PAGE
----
Colombo, Oct 27 (NIA) – Sri Lanka has dropped back one place in the World Bank’s ease of doing business index despite adopting some key reforms, the bank’s rankings for 2017 showed.
“Over the past year Sri Lanka made progress in two reform areas that are covered by the Doing Business report, namely Starting a Business and Protecting Minority Investors,” a World Bank statement said.
“The improvements, while important, were not enough to stop a decline in the country’s overall rank from 109 in 2016 to 110 in 2017.”
According to the World Bank, though the reforms were crucial, Sri Lanka slipping from its 109th position in 2016 shows that other peer economies had undertaken a larger number of reforms during the same period.
The present government had come into power promising a wide array of reforms, most of which are yet to be fully implemented, and the government is citing the length of the democratic process it is attempting to follow as an explanation for the delays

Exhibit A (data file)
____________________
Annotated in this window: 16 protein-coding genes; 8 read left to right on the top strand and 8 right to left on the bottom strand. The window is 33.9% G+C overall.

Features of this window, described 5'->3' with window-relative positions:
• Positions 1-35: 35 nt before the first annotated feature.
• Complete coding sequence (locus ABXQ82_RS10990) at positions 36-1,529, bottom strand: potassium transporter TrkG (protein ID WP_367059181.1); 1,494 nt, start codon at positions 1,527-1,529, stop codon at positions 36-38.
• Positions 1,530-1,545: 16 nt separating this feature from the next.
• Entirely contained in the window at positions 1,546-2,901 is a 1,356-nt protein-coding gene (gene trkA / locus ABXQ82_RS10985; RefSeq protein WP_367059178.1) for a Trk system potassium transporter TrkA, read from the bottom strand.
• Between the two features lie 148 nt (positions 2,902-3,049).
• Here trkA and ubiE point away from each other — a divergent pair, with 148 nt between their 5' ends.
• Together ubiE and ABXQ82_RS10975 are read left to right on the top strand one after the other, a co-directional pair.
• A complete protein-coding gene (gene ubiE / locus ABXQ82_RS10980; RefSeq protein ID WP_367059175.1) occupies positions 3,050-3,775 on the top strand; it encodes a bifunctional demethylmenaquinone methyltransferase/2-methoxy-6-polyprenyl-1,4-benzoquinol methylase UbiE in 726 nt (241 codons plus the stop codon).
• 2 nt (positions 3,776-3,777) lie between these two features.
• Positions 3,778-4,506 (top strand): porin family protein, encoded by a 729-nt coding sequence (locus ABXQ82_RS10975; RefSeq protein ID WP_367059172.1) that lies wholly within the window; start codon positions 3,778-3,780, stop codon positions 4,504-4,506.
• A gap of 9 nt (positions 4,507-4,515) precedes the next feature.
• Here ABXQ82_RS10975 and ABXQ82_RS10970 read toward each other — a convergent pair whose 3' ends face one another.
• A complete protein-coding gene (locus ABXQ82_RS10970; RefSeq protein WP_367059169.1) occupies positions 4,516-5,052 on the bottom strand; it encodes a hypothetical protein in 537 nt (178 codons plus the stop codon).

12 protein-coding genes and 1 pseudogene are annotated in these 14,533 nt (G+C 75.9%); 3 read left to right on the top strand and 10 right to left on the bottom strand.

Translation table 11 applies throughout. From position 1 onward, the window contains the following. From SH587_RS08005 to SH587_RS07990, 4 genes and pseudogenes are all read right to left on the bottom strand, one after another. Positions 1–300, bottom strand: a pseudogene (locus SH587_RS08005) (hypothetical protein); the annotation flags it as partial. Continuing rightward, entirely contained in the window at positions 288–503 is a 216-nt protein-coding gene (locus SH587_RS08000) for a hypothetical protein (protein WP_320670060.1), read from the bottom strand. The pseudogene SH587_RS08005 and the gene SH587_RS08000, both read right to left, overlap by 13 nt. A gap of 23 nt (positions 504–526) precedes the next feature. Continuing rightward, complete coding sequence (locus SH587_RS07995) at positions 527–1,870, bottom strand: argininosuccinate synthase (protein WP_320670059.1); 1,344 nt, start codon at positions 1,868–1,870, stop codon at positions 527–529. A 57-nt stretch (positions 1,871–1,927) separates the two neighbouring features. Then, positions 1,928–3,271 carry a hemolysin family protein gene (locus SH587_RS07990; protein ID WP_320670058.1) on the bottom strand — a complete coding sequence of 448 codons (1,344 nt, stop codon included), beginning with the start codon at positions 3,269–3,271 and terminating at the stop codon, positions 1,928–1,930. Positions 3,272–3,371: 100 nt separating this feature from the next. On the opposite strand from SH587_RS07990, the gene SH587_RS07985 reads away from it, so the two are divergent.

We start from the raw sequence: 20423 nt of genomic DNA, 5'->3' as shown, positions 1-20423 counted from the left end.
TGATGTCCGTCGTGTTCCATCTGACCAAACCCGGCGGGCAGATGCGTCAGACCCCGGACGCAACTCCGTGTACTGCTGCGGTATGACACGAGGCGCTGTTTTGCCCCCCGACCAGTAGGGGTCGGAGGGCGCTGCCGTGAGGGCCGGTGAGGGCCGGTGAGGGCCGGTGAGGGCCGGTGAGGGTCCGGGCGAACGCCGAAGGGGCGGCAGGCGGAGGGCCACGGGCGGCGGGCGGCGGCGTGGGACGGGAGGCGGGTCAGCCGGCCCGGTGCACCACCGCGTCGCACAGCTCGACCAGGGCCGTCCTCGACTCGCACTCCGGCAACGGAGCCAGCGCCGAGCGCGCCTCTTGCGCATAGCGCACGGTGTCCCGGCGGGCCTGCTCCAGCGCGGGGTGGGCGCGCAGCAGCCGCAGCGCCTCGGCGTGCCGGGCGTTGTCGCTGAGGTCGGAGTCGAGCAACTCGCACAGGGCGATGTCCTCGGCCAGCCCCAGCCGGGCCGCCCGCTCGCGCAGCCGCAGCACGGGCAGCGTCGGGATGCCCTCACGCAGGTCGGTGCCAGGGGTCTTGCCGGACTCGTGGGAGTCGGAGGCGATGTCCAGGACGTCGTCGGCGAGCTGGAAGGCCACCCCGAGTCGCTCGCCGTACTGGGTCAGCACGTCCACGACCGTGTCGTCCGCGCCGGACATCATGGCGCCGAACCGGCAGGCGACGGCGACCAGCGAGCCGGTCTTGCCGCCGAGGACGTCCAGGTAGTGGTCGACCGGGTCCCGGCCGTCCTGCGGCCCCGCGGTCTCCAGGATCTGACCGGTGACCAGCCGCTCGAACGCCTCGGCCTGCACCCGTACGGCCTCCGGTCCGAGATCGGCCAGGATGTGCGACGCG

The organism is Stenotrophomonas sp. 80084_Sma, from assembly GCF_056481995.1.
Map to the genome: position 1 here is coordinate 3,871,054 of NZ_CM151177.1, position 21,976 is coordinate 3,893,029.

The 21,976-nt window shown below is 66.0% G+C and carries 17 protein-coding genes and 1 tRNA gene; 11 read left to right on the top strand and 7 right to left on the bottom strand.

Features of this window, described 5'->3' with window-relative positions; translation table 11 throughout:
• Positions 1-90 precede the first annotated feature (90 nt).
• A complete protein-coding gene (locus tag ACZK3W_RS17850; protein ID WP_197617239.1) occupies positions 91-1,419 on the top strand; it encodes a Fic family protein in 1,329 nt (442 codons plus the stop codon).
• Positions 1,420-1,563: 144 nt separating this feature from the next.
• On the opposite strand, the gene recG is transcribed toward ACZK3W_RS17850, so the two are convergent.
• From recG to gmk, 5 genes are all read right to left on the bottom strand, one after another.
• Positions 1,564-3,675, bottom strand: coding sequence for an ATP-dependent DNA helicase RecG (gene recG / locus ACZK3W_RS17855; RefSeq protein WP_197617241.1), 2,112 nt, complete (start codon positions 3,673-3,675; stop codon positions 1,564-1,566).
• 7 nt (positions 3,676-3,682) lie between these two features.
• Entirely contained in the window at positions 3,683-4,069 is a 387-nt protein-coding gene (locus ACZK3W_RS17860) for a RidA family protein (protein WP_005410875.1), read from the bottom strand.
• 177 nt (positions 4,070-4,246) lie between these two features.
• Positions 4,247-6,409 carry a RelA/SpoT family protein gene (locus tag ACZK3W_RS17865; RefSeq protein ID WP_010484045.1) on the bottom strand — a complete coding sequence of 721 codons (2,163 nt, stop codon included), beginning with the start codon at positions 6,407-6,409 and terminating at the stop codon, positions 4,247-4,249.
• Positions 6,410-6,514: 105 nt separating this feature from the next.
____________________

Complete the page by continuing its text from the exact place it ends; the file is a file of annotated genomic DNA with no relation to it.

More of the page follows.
“Simplified processes will reduce the cost of doing business and can help to unleash entrepreneurship, which is needed to boost the economy,” said Idah Pswarayi-Riddihough, World Bank Country Director for Sri Lanka and the Maldives.
“While Sri Lanka has taken positive steps in reforms, much needs to be done to enable the private sector to grow and to provide equal opportunities for all.”
A total of 11 reforms, making it easier to do business, were implemented by five of eight economies in South Asia in the past year, significantly higher than the region’s annual average of nine reforms over the past five years.
Pakistan is among the top 10 global improvers.
Over the past 12 months, it implemented a total of three reforms and saw its ranking progress from 148 to 144.
India, which had also implemented multiple reforms, came up 1 rank to 130.
“In the past five years, Sri Lanka has implemented the highest number of Doing Business reforms in the region, with 12 reforms in total, followed by India with 10,” the World Bank added.